Commenting on the issue Jose Adan Aguirre, president of the Superior Council of Private Enterprise (COSEP), said, "The private sector shared with the IMF that the government needs to control spending."
The executive added that they shared the recommendations from the International Monetary Fund (IMF), in that the country must pass a reform to allows broadening the tax base and reducing tax exemptions.
According to Aguerri, private sector expectations are that negotiations for a new agreement between Nicaragua and the IMF will start no later than August or September, so the country will have an economic program in early 2013", reported Elnuevodiario.com.ni
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The severity of the fiscal crisis in Honduras has forced a package that includes spending cuts in the 2012 budget of $61 million and an 11% reduction on salaries over $3,500.
A statement from the Presidency of Honduras reads:
Government approves draft measures to reduce public spending
The Ministry of Finance has announced that in the next few days actions will be taken by the Government to enact contingency measures in public spending,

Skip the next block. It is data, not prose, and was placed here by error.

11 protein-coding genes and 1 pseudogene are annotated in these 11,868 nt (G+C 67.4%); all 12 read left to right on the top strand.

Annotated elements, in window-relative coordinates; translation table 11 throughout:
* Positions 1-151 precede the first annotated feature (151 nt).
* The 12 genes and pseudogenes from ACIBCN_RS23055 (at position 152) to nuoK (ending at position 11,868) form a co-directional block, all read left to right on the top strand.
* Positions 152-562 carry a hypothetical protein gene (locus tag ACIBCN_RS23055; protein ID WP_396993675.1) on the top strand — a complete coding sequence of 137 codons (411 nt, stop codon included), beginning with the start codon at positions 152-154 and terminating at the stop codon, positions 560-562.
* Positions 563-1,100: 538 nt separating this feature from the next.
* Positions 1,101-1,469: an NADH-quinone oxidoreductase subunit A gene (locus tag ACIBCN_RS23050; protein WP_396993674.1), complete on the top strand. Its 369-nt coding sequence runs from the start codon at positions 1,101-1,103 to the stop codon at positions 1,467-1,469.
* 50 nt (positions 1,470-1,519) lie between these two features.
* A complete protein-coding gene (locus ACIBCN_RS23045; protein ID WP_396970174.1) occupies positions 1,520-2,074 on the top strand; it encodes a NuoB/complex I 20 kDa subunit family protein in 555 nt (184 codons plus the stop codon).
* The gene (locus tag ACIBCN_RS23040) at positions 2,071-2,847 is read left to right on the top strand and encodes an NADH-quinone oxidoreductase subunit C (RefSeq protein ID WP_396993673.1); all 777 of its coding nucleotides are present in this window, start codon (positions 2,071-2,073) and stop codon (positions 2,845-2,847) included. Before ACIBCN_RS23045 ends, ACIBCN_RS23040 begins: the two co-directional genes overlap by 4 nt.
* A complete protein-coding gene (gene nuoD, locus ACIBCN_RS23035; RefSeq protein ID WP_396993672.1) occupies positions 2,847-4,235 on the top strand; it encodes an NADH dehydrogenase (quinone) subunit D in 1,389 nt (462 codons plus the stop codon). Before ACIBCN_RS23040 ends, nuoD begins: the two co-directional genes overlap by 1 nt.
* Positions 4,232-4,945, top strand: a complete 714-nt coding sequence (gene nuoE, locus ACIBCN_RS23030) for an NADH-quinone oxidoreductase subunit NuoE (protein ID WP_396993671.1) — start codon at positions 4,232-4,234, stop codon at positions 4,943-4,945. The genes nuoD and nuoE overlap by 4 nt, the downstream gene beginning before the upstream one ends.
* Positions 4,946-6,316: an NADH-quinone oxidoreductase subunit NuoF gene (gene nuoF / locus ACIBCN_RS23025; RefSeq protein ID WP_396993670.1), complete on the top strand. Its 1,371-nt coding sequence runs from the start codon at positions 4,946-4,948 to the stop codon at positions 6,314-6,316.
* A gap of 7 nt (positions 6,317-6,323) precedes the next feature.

From a press release from the Ministry of Economy and
Finance in Panama:
The Minister of Economy and Finance, Frank De Lima, announced in that in the next few days actions will taken by the Government to implement contingency measures in public spending in order to make budget adjustments needed to balance the state's finances and obtain in other ways the 400 million dollars that he had hoped to raise with the sale of the shares held by the government in electricity and telephone companies.
If there are no reductions in state subsidies and wages no type of fiscal reform will allow the country to achieve sustainability.
Since 2013 and via an Article IV report for El Salvador, the International Monetary Fund (IMF) has been warning the government about the need to take action to moderate wages in the public sector and correct poorly targeted subsidies, establishing strict controls over costs, which for the current year increased by $281 million.
A mission from the IMF asked the Honduran government of President Manuel Zelaya to control its spending on salaries for officials and to increase social investment.
The Government of Honduras "should restrict the granting of net loans from the public sector pension fund and try to control salaries, in order to protect its investment and social spending, and to strengthen banking supervision even more," said group demanded in a note.